New passports, new photography is a celebration of the Gallerys recent acquisitions of contemporary photography around the theme of portraiture. It brings together over one hundred works the majority of which are on display for the first time which explore how photographers use the camera to reflect, construct and challenge identity.
Director, Stefano Carboni, said, "The State Art Collection is an incredible and inspiring resource for both local and visiting audiences. So I am delighted that AGWA is delivering another vibrant and challenging display showcasing recently acquired works from the Collection. The diversity and unique nature of each of the photographs in this exhibition wonderfully reflects current photography practice in Australia and abroad."
Stefano went on to say, "The opening of our photographic showcase is a fitting complement to the closing weekend of the stunning Richard Avedon People photographic exhibition, which is an in-depth overview of Avedons achievements in the art of black and white portraiture photography. new passports, new photography strongly demonstrates AGWAs focus and commitment to acquiring contemporary photographic works of art for our Collection.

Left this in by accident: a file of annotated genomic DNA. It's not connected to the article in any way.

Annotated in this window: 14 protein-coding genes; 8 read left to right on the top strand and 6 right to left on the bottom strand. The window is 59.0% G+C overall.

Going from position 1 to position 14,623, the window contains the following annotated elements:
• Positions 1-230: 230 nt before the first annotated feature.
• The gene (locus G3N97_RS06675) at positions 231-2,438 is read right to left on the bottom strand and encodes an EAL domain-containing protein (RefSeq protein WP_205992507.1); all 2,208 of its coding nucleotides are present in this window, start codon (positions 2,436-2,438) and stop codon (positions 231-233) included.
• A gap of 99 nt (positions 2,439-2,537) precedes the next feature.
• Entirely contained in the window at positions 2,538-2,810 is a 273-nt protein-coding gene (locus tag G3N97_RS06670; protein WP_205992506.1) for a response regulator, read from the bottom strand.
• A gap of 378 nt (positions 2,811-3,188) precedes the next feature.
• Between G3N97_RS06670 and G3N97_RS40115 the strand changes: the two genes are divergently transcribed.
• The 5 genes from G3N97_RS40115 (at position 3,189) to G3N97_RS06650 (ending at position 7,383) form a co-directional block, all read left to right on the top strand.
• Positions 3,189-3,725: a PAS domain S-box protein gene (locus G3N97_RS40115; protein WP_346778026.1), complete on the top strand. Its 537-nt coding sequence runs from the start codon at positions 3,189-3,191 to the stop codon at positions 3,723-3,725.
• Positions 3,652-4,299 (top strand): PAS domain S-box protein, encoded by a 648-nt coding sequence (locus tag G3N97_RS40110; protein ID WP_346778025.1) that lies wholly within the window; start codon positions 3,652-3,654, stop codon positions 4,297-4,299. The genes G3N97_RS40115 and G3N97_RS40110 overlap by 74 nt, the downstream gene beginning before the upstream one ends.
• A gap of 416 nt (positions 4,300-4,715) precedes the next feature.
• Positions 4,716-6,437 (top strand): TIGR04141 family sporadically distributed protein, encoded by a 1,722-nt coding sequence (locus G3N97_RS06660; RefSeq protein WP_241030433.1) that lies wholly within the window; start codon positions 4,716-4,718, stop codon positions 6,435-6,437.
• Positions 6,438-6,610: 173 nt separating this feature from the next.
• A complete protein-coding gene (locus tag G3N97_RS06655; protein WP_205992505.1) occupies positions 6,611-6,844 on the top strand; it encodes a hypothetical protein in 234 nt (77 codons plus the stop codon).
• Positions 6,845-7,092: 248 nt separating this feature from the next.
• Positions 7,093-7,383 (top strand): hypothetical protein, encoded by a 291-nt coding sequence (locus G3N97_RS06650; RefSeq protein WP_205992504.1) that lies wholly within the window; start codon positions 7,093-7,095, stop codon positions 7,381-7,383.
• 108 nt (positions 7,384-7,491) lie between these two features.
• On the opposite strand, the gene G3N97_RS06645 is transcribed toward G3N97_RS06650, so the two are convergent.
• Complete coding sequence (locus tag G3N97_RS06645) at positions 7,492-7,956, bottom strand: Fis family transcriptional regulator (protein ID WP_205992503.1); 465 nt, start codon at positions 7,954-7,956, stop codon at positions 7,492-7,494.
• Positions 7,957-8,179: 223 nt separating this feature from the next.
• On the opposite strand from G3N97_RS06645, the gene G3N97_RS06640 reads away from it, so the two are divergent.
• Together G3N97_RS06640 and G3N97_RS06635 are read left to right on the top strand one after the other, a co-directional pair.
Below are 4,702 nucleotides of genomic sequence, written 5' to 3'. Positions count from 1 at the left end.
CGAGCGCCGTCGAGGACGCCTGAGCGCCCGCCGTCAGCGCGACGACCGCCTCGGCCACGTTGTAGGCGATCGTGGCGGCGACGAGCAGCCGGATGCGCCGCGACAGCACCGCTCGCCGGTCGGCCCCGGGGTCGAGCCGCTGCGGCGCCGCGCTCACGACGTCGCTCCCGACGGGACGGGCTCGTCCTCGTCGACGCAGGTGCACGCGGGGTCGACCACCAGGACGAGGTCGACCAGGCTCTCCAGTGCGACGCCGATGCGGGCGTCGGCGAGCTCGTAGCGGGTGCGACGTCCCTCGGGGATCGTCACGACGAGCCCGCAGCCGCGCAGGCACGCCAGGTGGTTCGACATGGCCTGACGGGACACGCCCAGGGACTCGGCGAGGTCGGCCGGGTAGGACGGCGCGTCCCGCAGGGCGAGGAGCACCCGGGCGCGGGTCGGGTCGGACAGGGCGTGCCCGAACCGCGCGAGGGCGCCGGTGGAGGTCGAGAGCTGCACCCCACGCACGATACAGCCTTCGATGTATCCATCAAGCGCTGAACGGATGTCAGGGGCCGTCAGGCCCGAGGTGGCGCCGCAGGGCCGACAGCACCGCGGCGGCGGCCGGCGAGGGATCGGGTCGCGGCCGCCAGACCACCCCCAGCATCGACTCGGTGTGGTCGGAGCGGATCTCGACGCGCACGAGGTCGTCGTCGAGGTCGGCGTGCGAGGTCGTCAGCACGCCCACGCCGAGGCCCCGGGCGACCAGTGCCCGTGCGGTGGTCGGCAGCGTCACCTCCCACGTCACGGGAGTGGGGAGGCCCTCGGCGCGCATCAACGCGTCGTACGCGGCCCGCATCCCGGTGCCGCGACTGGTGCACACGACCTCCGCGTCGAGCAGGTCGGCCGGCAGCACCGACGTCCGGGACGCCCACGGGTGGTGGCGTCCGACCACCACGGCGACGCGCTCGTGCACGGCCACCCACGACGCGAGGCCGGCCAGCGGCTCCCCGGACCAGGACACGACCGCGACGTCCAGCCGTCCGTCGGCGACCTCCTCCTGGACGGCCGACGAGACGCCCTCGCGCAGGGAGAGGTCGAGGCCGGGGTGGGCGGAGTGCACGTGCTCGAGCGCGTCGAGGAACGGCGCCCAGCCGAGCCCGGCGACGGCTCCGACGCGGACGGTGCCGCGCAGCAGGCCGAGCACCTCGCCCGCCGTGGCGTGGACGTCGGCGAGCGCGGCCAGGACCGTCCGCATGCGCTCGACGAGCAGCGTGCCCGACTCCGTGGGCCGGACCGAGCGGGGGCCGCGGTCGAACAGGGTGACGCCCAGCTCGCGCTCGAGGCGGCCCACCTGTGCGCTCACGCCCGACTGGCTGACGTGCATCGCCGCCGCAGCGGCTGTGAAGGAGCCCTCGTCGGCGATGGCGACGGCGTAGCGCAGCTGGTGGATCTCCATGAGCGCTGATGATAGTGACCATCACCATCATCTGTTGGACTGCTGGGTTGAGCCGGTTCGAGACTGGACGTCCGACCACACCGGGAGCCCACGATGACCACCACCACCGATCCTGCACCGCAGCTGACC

The exhibition is a considered combination of works by Western Australian, Australian and International artists and includes several major newly acquired works by Australian Anne Zahalka. "Zahalka draws from the history of painting to create tableaux compositions that evidence how identities emerge through layers of social and cultural intervention," commented Robert Cook, AGWA Curator of Contemporary International Art. He went on to state, "In a similar vein, Bindi Cole, Tony Albert, Darren Siwes, and Fiona Foleys works play with and critique constructed representations of Indigenous Australians in a colonial culture."
Landscape has the capacity to shape not only experience, but also the representation of self. Brad Rimmers Silence captures this idea in a series depicting individuals living in the Western Australian wheat-belt.
Young artist Jackson Eatons Better half series warmly explores complex relationships between himself, his ex-girlfriend, father and his step-mother. American photographer Stephen Shores incredibly beautiful self-portrait from 1976 has a similar feel. It pictures Shore taking a photo of himself from bed in a scrappy New York apartment between the road trips that made him famous.
new passports, new photography ranges from soft, personal imagery to strong and powerful statements, from the intimate to the deeply political. It represents some of the ways identity is represented and self is shaped through this most accessible yet most challenging of contemporary art-forms.